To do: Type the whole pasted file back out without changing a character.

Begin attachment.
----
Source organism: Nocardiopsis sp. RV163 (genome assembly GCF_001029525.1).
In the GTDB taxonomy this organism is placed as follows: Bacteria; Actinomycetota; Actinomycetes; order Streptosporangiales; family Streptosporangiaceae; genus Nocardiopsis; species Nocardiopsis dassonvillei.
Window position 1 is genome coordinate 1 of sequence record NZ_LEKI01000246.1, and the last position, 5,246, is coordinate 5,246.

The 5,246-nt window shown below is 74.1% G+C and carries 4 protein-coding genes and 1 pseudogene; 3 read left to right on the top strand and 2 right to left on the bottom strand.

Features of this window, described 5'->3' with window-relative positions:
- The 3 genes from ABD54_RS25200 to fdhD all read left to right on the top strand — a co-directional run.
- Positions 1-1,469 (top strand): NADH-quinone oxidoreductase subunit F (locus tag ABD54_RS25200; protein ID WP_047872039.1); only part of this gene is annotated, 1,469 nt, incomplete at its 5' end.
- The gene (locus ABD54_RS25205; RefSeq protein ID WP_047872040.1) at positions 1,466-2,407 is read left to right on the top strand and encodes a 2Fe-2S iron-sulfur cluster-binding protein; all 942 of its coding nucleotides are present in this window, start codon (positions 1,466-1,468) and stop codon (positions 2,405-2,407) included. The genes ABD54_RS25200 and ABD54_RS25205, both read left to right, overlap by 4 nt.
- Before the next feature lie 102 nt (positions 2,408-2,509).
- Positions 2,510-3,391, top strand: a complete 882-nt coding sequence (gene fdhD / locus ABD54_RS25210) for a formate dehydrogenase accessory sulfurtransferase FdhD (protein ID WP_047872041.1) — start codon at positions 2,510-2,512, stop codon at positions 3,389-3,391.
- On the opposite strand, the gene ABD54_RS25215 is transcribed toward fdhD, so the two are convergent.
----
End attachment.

Source organism: Nocardiopsis sp. RV163 (genome assembly GCF_001029525.1).
In the GTDB taxonomy this organism is placed as follows: Bacteria; Actinomycetota; Actinomycetes; order Streptosporangiales; family Streptosporangiaceae; genus Nocardiopsis; species Nocardiopsis dassonvillei.
Window position 1 is genome coordinate 1 of sequence record NZ_LEKI01000246.1, and the last position, 5,246, is coordinate 5,246.

The 5,246-nt window shown below is 74.1% G+C and carries 4 protein-coding genes and 1 pseudogene; 3 read left to right on the top strand and 2 right to left on the bottom strand.

Features of this window, described 5'->3' with window-relative positions:
- The 3 genes from ABD54_RS25200 to fdhD all read left to right on the top strand — a co-directional run.
- Positions 1-1,469 (top strand): NADH-quinone oxidoreductase subunit F (locus tag ABD54_RS25200; protein ID WP_047872039.1); only part of this gene is annotated, 1,469 nt, incomplete at its 5' end.
- The gene (locus ABD54_RS25205; RefSeq protein ID WP_047872040.1) at positions 1,466-2,407 is read left to right on the top strand and encodes a 2Fe-2S iron-sulfur cluster-binding protein; all 942 of its coding nucleotides are present in this window, start codon (positions 1,466-1,468) and stop codon (positions 2,405-2,407) included. The genes ABD54_RS25200 and ABD54_RS25205, both read left to right, overlap by 4 nt.
- Before the next feature lie 102 nt (positions 2,408-2,509).
- Positions 2,510-3,391, top strand: a complete 882-nt coding sequence (gene fdhD / locus ABD54_RS25210) for a formate dehydrogenase accessory sulfurtransferase FdhD (protein ID WP_047872041.1) — start codon at positions 2,510-2,512, stop codon at positions 3,389-3,391.
- On the opposite strand, the gene ABD54_RS25215 is transcribed toward fdhD, so the two are convergent.